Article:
# A pide

• Oct 18th 2009, 06:46 AM
shawsend
A pide
Find a non-trivial solution in the first quadrant for:

$\displaystyle f+\frac{\partial f}{\partial x}+\frac{\partial f}{\partial y}=\int_{x}^{\infty}\int_{y}^{\infty} f(u,v)dvdu$

Hint: Can you think of a trial function of two parameters $\displaystyle f(x,y;a,b)$ that would make the right side converge?
• Oct 19th 2009, 12:58 PM
Opalg
Spoiler:
I tried $\displaystyle f(x,y) = \exp(-\alpha x-\beta y)$. This seems to work provided that $\displaystyle \alpha-\tfrac1\alpha + \beta-\tfrac1\beta = 1$. That has lots of solutions, for example $\displaystyle \alpha=\beta=\tfrac14(1+\sqrt{17})$.
• Oct 19th 2009, 01:45 PM
shawsend
Quote:

Originally Posted by Opalg
Spoiler:
I tried $\displaystyle f(x,y) = \exp(-\alpha x-\beta y)$. This seems to work provided that $\displaystyle \alpha-\tfrac1\alpha + \beta-\tfrac1\beta = 1$. That has lots of solutions, for example $\displaystyle \alpha=\beta=\tfrac14(1+\sqrt{17})$.

You have the right idea but your solution is not correct: if I back-substitute your particular solution into the DE, I do not get equality. Also, if you guys are interested, explain what the plot below has to do with this PIDE:
• Oct 20th 2009, 03:01 AM
Opalg
Quote:

Originally Posted by shawsend
You have the right idea but your solution is not correct: if I back-substitute your particular solution into the DE, I do not get equality.

That was me being careless, trying to do something in a hurry late at night (excuses, excuses...). The equation $\displaystyle \alpha-\tfrac1\alpha + \beta-\tfrac1\beta = 1$ should have been $\displaystyle 1-\alpha - \beta = \tfrac1{\alpha\beta}$. That has no real solutions for positive $\displaystyle \alpha$ and $\displaystyle \beta$. But it does have complex solutions with positive real parts (which are necessary for the integral to converge), for example $\displaystyle \alpha = \tfrac12,\ \beta = \tfrac14(1+i\sqrt{31})$. Unless I'm still making silly mistakes, that should give a complex solution to the problem. I don't have time to check it now, but I suppose that the real part of that ought to give a real solution.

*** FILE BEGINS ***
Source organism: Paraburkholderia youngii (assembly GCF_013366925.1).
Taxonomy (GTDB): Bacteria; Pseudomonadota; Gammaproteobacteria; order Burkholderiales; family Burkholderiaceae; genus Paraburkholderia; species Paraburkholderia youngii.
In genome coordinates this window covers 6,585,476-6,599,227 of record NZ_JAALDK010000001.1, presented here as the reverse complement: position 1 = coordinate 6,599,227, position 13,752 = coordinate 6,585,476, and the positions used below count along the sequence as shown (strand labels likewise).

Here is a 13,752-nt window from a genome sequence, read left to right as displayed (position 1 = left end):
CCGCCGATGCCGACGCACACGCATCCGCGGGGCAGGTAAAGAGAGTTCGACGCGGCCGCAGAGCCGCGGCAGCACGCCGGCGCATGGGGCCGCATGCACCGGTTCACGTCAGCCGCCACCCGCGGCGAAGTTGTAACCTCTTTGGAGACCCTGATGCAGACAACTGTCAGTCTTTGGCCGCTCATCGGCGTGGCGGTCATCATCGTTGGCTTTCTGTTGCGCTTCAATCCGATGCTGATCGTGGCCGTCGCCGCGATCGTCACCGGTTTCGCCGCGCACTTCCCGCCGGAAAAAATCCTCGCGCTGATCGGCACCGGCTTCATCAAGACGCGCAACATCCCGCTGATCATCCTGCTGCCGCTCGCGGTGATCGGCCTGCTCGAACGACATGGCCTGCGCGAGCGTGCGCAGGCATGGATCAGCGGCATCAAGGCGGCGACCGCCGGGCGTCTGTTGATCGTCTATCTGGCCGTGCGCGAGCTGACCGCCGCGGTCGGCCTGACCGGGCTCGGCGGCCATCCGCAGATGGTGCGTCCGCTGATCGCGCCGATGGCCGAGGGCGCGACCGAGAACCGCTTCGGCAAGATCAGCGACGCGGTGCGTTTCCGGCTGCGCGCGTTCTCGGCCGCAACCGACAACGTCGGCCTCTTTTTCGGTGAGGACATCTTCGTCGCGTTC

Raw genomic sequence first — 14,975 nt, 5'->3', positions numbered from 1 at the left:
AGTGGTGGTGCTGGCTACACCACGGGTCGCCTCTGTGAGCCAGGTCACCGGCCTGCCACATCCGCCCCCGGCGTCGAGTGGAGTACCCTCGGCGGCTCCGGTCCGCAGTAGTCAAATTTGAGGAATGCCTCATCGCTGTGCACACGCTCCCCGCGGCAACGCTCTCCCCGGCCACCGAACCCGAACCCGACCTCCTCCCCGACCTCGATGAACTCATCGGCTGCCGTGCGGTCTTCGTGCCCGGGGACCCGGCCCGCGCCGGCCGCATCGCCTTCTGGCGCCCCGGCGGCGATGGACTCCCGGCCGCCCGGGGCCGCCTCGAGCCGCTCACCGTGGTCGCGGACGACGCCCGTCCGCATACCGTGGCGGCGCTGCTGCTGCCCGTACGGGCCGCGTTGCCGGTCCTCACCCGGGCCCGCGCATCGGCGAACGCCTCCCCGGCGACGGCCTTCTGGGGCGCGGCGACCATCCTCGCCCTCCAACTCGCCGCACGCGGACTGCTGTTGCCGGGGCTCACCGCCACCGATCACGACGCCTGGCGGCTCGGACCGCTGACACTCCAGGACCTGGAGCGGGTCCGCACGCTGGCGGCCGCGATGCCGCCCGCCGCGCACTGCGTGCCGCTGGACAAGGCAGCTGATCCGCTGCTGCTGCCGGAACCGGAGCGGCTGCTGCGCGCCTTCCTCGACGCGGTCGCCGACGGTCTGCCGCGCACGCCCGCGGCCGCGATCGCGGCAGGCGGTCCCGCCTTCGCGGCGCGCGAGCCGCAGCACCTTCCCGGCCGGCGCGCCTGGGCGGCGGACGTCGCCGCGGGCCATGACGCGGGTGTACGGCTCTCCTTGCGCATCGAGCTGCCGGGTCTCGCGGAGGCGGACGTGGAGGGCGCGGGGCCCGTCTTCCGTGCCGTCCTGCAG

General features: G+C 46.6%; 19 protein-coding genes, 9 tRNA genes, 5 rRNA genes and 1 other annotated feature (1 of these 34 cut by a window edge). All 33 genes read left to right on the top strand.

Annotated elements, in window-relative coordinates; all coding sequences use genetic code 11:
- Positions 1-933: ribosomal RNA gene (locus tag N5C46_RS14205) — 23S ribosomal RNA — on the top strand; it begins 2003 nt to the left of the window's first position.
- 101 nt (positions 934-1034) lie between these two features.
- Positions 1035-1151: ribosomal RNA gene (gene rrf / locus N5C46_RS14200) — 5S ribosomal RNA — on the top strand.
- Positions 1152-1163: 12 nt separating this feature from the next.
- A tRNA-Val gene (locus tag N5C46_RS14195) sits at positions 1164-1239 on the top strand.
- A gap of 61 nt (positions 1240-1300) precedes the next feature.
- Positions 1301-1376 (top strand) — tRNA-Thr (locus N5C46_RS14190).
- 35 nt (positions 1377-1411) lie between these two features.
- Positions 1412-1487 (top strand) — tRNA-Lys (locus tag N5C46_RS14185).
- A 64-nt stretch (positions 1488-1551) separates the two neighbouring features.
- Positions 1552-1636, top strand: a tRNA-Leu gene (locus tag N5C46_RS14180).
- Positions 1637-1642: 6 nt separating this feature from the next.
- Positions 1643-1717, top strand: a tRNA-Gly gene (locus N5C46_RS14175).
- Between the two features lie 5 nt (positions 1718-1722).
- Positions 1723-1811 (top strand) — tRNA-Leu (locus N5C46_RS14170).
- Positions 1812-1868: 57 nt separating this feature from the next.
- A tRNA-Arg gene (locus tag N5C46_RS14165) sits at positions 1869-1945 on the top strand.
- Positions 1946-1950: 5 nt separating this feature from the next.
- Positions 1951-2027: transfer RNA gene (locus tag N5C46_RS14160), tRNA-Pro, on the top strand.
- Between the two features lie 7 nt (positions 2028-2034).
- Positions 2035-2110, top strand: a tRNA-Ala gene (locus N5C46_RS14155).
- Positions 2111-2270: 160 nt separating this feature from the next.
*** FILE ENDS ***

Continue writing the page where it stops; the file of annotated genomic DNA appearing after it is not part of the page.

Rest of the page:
Spoiler:
Complex solution: $\displaystyle f(x,y) = \exp\bigl(-\tfrac12x-\tfrac14(1+i\sqrt{31})y\bigr)$.

Real solution (?): $\displaystyle f(x,y) = \exp\bigl(-\tfrac12x-\tfrac14y\bigr)\cos\bigl(\tfrac{\sqrt{31}}4y\bigr)$.
• Oct 20th 2009, 05:35 AM
shawsend
That's the right relationship between a and b. So there are only complex solutions. So if the operator is linear:

$\displaystyle \left(1+\frac{\partial}{\partial x}+\frac{\partial}{\partial y}-I_2\right)f=0$

with $\displaystyle f=u+iv$ a solution, then won't u and v be independent solutions as well?

Anyone care to explain the plot? Where are the solutions in complex a-b space?